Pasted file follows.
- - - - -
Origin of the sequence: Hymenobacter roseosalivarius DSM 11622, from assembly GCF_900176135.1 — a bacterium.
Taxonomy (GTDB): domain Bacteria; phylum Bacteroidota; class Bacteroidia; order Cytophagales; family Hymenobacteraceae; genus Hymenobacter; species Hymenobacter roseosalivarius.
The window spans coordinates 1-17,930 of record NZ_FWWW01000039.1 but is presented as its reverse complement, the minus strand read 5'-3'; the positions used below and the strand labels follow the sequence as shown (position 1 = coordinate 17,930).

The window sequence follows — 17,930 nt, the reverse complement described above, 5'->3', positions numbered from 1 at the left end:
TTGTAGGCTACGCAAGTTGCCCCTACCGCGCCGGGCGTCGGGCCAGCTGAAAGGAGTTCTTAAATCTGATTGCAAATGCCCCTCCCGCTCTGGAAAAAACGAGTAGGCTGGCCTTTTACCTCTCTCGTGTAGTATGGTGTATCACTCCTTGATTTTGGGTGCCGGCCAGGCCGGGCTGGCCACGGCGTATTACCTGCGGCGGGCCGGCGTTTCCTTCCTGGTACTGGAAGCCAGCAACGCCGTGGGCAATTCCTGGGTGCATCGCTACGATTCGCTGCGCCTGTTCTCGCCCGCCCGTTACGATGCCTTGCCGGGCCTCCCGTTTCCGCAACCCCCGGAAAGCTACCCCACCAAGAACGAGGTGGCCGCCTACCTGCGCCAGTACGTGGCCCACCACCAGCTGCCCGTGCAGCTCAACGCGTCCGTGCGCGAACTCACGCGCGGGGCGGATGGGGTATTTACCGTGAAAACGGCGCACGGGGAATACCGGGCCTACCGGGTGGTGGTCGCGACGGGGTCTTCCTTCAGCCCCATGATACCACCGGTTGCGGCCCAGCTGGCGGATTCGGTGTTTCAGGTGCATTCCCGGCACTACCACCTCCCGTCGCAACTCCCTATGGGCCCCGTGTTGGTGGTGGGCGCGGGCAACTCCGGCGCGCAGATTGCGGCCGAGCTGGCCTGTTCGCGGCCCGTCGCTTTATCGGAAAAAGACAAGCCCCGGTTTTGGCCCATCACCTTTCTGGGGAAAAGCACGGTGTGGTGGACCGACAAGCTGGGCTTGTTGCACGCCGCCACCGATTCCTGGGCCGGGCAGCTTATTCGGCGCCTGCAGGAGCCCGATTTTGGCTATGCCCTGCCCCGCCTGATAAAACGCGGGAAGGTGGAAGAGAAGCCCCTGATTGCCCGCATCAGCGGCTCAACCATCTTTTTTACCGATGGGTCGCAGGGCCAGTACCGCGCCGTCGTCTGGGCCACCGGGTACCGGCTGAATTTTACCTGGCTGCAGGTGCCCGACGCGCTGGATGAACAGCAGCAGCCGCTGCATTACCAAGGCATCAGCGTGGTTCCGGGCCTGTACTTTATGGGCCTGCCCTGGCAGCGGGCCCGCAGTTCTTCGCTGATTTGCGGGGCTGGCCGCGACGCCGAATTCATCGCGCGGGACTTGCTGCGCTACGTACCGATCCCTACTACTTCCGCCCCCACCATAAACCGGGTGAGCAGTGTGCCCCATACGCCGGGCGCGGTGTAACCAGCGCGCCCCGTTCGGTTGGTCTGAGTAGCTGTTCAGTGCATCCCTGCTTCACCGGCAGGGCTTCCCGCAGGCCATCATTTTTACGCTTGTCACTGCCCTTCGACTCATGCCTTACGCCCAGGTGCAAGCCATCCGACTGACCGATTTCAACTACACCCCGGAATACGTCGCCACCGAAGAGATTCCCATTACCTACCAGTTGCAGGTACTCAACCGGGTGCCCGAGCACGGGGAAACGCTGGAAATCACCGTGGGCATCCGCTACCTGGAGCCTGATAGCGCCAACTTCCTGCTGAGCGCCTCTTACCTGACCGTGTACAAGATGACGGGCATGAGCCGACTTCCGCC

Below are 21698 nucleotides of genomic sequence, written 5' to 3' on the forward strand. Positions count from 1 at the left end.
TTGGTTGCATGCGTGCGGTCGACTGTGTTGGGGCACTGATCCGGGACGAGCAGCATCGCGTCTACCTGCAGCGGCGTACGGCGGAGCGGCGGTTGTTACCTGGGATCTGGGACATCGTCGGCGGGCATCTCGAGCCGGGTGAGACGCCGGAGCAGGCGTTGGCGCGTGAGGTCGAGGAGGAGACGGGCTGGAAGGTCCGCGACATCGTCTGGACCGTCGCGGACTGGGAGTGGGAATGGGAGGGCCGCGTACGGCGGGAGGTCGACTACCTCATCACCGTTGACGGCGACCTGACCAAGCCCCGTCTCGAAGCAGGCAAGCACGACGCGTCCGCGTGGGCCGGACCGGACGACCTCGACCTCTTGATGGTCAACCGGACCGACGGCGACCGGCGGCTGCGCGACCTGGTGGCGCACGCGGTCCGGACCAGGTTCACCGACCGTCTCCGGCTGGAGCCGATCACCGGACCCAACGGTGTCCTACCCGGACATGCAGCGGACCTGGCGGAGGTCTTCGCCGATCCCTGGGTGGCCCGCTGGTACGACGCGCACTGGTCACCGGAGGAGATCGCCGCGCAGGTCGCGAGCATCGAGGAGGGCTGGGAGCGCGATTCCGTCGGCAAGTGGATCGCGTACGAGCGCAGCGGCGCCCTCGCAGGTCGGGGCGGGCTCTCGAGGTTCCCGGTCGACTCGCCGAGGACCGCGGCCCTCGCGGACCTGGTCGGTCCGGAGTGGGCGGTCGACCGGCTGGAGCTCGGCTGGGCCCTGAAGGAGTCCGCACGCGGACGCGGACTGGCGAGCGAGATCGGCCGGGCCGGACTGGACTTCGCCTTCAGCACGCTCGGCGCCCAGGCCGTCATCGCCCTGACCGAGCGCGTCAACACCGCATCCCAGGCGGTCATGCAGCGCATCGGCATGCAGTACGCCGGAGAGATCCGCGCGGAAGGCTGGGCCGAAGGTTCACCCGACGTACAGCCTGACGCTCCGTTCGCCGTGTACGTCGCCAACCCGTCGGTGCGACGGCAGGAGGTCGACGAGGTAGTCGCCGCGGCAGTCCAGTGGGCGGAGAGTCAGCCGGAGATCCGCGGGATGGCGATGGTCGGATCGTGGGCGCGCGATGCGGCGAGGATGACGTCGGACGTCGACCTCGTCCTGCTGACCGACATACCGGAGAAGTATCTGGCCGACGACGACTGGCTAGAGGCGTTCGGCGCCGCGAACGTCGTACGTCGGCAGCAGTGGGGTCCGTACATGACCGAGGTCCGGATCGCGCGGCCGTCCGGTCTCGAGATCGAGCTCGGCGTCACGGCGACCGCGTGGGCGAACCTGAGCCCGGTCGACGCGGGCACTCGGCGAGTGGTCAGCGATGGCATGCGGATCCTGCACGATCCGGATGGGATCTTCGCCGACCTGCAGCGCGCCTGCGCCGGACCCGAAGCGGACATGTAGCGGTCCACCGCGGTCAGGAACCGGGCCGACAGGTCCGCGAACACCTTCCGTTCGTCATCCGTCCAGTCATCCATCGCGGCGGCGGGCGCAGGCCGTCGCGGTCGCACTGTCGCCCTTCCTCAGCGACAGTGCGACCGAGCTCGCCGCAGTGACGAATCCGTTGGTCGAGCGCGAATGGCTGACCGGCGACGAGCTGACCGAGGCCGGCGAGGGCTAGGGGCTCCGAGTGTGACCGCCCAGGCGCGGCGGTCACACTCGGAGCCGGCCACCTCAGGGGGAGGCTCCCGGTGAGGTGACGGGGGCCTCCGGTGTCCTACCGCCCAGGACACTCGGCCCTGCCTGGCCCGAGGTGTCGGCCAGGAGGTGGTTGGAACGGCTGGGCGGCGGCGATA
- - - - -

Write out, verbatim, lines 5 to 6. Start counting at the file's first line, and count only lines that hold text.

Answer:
TTGTAGGCTACGCAAGTTGCCCCTACCGCGCCGGGCGTCGGGCCAGCTGAAAGGAGTTCTTAAATCTGATTGCAAATGCCCCTCCCGCTCTGGAAAAAACGAGTAGGCTGGCCTTTTACCTCTCTCGTGTAGTATGGTGTATCACTCCTTGATTTTGGGTGCCGGCCAGGCCGGGCTGGCCACGGCGTATTACCTGCGGCGGGCCGGCGTTTCCTTCCTGGTACTGGAAGCCAGCAACGCCGTGGGCAATTCCTGGGTGCATCGCTACGATTCGCTGCGCCTGTTCTCGCCCGCCCGTTACGATGCCTTGCCGGGCCTCCCGTTTCCGCAACCCCCGGAAAGCTACCCCACCAAGAACGAGGTGGCCGCCTACCTGCGCCAGTACGTGGCCCACCACCAGCTGCCCGTGCAGCTCAACGCGTCCGTGCGCGAACTCACGCGCGGGGCGGATGGGGTATTTACCGTGAAAACGGCGCACGGGGAATACCGGGCCTACCGGGTGGTGGTCGCGACGGGGTCTTCCTTCAGCCCCATGATACCACCGGTTGCGGCCCAGCTGGCGGATTCGGTGTTTCAGGTGCATTCCCGGCACTACCACCTCCCGTCGCAACTCCCTATGGGCCCCGTGTTGGTGGTGGGCGCGGGCAACTCCGGCGCGCAGATTGCGGCCGAGCTGGCCTGTTCGCGGCCCGTCGCTTTATCGGAAAAAGACAAGCCCCGGTTTTGGCCCATCACCTTTCTGGGGAAAAGCACGGTGTGGTGGACCGACAAGCTGGGCTTGTTGCACGCCGCCACCGATTCCTGGGCCGGGCAGCTTATTCGGCGCCTGCAGGAGCCCGATTTTGGCTATGCCCTGCCCCGCCTGATAAAACGCGGGAAGGTGGAAGAGAAGCCCCTGATTGCCCGCATCAGCGGCTCAACCATCTTTTTTACCGATGGGTCGCAGGGCCAGTACCGCGCCGTCGTCTGGGCCACCGGGTACCGGCTGAATTTTACCTGGCTGCAGGTGCCCGACGCGCTGGATGAACAGCAGCAGCCGCTGCATTACCAAGGCATCAGCGTGGTTCCGGGCCTGTACTTTATGGGCCTGCCCTGGCAGCGGGCCCGCAGTTCTTCGCTGATTTGCGGGGCTGGCCGCGACGCCGAATTCATCGCGCGGGACTTGCTGCGCTACGTACCGATCCCTACTACTTCCGCCCCCACCATAAACCGGGTGAGCAGTGTGCCCCATACGCCGGGCGCGGTGTAACCAGCGCGCCCCGTTCGGTTGGTCTGAGTAGCTGTTCAGTGCATCCCTGCTTCACCGGCAGGGCTTCCCGCAGGCCATCATTTTTACGCTTGTCACTGCCCTTCGACTCATGCCTTACGCCCAGGTGCAAGCCATCCGACTGACCGATTTCAACTACACCCCGGAATACGTCGCCACCGAAGAGATTCCCATTACCTACCAGTTGCAGGTACTCAACCGGGTGCCCGAGCACGGGGAAACGCTGGAAATCACCGTGGGCATCCGCTACCTGGAGCCTGATAGCGCCAACTTCCTGCTGAGCGCCTCTTACCTGACCGTGTACAAGATGACGGGCATGAGCCGACTTCCGCC

Below are 21698 nucleotides of genomic sequence, written 5' to 3' on the forward strand. Positions count from 1 at the left end.